Makoto Nanko and Katsumi Uemura
Copyright AD-TECH; licensee AZoM.com Pty Ltd.
This is an AZo
Open Access Rewards System (AZo-OARS) article distributed under the terms of the
which permits unrestricted use provided the original work is properly cited but
is limited to non-commercial distribution and reproduction.
1833-122X) Volume 6 November 2010
ProcedureResults & DiscussionConclusionsReferencesContact
Ni - 5 mol%Al alloys with 0.5 mol%Cr addition were prepared by an arc-melting
process. Oxidation process was conducted at temperature ranging from 1000 to
1200°C with Co/CoO buffer to avoid oxidation of Ni. In oxidation at 1000 and
1100°C, Al2O3 rod-like precipitates were formed with small
amount of coarse Cr2O3 rod- like precipitates being
heterogeneously in the internal oxidation zone. Al2O3
rod-like precipitates seem to be covered by Cr2O3.
Oxidizing at 1200°C, (Al,Cr)2O3 rod-like precipitates were
formed homogeneously. Morphology of internal oxidation zone implies nuclear
formation of Cr2O3 in internal oxidation zone consisting
of Al2O3 precipitates does not occur homogeneously at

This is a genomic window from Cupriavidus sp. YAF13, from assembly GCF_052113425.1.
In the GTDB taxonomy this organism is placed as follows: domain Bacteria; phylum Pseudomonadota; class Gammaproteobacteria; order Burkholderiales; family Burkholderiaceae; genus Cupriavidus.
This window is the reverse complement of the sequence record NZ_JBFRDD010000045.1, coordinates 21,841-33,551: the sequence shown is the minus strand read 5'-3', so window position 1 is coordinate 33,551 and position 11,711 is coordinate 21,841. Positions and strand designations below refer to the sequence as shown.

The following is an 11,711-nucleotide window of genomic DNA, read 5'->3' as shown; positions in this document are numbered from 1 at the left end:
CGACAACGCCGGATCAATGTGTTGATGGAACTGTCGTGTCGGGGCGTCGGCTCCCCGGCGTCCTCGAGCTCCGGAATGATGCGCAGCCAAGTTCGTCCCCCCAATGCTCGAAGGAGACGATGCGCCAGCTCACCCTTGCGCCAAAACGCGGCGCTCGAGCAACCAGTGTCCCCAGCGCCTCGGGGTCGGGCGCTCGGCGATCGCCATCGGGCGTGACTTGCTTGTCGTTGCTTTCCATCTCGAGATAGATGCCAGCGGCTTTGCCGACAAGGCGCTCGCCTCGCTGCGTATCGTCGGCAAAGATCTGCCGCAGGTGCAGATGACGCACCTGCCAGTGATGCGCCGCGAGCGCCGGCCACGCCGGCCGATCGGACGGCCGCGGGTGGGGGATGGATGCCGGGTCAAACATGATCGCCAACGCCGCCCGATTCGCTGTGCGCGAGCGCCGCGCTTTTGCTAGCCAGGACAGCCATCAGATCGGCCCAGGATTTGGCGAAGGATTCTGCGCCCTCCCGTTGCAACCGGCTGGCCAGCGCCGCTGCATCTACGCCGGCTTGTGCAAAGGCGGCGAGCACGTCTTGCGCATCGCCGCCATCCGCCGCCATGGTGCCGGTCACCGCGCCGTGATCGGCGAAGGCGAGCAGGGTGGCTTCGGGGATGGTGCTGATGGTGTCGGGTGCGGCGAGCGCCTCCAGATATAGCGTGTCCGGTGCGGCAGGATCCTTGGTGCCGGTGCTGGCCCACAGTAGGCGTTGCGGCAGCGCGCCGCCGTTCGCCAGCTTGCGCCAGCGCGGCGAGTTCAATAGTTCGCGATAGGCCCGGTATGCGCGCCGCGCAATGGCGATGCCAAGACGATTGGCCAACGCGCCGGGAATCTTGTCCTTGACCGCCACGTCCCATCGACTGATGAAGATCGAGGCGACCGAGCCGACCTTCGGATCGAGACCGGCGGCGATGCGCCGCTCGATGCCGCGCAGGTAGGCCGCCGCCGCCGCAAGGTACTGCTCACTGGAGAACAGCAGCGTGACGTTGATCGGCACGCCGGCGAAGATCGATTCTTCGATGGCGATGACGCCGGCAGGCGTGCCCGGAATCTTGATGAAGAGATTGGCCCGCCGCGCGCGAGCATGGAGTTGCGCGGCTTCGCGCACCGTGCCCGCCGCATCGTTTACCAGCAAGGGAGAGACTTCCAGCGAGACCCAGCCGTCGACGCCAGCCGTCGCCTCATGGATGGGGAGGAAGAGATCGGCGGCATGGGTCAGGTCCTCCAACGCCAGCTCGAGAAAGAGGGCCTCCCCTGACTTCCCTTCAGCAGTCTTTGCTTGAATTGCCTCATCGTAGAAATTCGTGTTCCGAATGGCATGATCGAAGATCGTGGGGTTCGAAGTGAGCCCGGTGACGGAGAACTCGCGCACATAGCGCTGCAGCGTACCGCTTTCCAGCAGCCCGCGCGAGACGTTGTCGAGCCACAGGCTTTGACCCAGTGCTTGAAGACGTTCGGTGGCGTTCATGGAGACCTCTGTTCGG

lower oxidation temperatures.
Internal oxidation, Ni(Al) solid solution, Cr, Al2O3,
Recently nano-rod array structures have received great attention for
high-tech applications such as electronics, optics and optoelectronics [1-6].
Their components and devices were produced by applying various semiconductor
production processes such as vapor phase processing [6-12] and etching processes
[13-16]. These production processes of nano-rod array structures require
expensive equipments such as vacuum chambers. Also, oxide ceramic materials for
nano-rod array structure are limited, such as ZnO, TiO2 and
SiO2. The template techniques, the direct nano-rod array fabrication
by selective deposition in a mold with the nano-pore array, have been also
applied to fabricate nano-rod array structures [1, 5, 17-19]. Bonding strength
to the substrate and mechanical strength of their ceramic rods produced by their
processes are not so high. The nano ceramic rods produced by their processes
were just loosely adhered to the substrate.
Internal oxidation is an oxidation mode where the oxide precipitates were
formed in the alloy inside. In high-temperature oxidation/corrosion resistance,